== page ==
The Division of Wildlife is urging anglers to harvest pike this summer to help save the dwindling trout population in the reservoir at Spinney Mountain State Park in South Park.
In order to achieve the Division^s goal in managing Spinney^s reservoir as a trophy trout fishery, the Division has approved a rare fishing tournament that gives anglers a great opportunity to harvest northern pike on Spinney^s gold medal waters.
The Colorado Fishing Federation will host the Pike-O-Rama fishing tournament Sunday, July 18 at Spinney Mountain State Park. The tournament, which is full, will include 125 boating teams.
The angler with the biggest pike will go home with an extra $1,250 in prize money. And the Colorado Fishing Federation will donate $500 to the Eagle Claw Youth Fishing Program.
The Division^s aquatic managers plan to continue managing Spinney as a trophy trout fishery, but they need anglers^ help because the reservoir is currently dominated by northern pike, a non-native species stocked in South Park^s reservoirs in the early 1960s and 1970s.
The tournament^s "save a trout, eat a pike" theme was approved by the Division^s aquatic managers to help decrease trout predation by pike.
"Northern pike can eat fish up to three-quarters of their own length," said Phil Goebel, the Division^s assistant statewide aquatic manager. "And they^ve been eating a lot of trout to maintain their size."
The Division^s strategy for Spinney is to decrease the pike population to a manageable 25 to 30 percent. "This will help lessen trout predation by pike," Goebel said. Currently the pike population represents approximately 54 percent of Spinney^s total fish population.
"We^re asking for the public^s help this summer to bring down the pike population and for anglers to catch and eat a pike instead of a trout," Goebel said. "Pike are really tasty, too," he added.
Spinney^s fishing limits allows for anglers to keep 10 pike, providing they take no more than one pike longer than 34 inches.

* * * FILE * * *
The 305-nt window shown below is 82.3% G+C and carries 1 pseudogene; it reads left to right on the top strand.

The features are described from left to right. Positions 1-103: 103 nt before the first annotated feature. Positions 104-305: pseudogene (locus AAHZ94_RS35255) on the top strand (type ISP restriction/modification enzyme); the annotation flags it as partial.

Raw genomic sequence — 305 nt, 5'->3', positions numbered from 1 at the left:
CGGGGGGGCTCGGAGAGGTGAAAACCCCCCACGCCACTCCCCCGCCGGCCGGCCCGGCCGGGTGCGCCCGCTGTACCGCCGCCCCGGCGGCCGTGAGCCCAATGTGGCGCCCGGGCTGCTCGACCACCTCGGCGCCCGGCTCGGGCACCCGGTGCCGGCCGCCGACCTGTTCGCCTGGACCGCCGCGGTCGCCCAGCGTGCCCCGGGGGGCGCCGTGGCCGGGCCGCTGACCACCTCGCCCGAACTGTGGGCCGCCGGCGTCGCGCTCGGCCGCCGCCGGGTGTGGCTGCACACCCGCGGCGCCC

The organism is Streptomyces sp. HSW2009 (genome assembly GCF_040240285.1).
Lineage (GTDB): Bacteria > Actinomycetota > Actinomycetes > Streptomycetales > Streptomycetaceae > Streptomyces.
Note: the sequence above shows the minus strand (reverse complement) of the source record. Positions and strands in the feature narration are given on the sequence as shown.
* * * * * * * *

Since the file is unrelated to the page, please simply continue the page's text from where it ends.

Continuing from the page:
For many years, the 2,500-surface acre reservoir has been a destination hot spot for both trout and pike anglers. But in the past few years, the Division has had to cut back on its trout stocking efforts.
"When the Division^s fish hatcheries were in full production, there was plenty of trout to stock in Spinney," said Greg Gerlich, the Division^s South Park aquatic biologist. "With the shortage of available trout to stock, Spinney^s pike have really taken over the fishery," he said.
As many as 80 to 85 percent of the anglers who fish Spinney and nearby Eleven Mile target trout and kokanee, Gerlich said. And the 15 to 20 percent of anglers who target pike usually toss them back, he added.
"People don^t realize how easy it is to cook a pike and how good they taste -- that^s why they toss them back," Gerlich said.
With more anglers catching and releasing pike back into Spinney, the pike population and predation on trout has increased, Gerlich said. "That^s why the Division is asking anglers to target pike this season to allow the trout population to rebound," he said.
Spinney reservoir is a unique fishery because it is not open year-round. Anglers cannot fish there in the winter, and the water is also drawn down to a low level, which results in pike having ample time and the opportunity to prey on the other fish species. "With less habitat, their prey species have a hard time hiding or escaping pike," Gerlich said.
The condition of Spinney^s pike is another reason why the Division is asking anglers to help control their numbers. "We have too many pike and they are now in competition with one another," Gerlich said.
Pike predominately eat suckers, but due to the amount of large pike in Spinney, and their ability to sustain their size, they have totally exhausted the sucker population and are now left to devour trout and other species. This was evident by a recent net sampling.
Gerlich said they discovered pike were eating just about anything they could find in Spinney; craw fish, darnel flies, and even salamanders. "This has lead to the pike being in rather poor condition," Gerlich said.
Today, the Division^s management approach for Spinney has shifted away from stocking fingerling trout. Spinney recently received 18,000 catchable sized trout -- 9 to 12 inches. Subcatchable sized trout intended for Spinney went
to nearby Antero Reservoir instead.
"By stocking only catchable trout in Spinney we feel this will increase the opportunity for trout to avoid predation by pike," Gerlich said.
Antero Reservoir will receive 150,000 subcatchable trout -- and Eleven Mile^s reservoir will receive 17,000 catchable and 150,000 subcatchable trout as well as kokanee salmon.
Ultimately, Gerlich said, the Division would like to manage Eleven Mile reservoir more as a trophy pike fishery rather than Spinney reservoir.
"With the help of the Colorado Fishing Federation^s pike tournament and anglers this season, we can begin to transform Spinney reservoir back into a historic gold medal trout fishery," Gerlich said.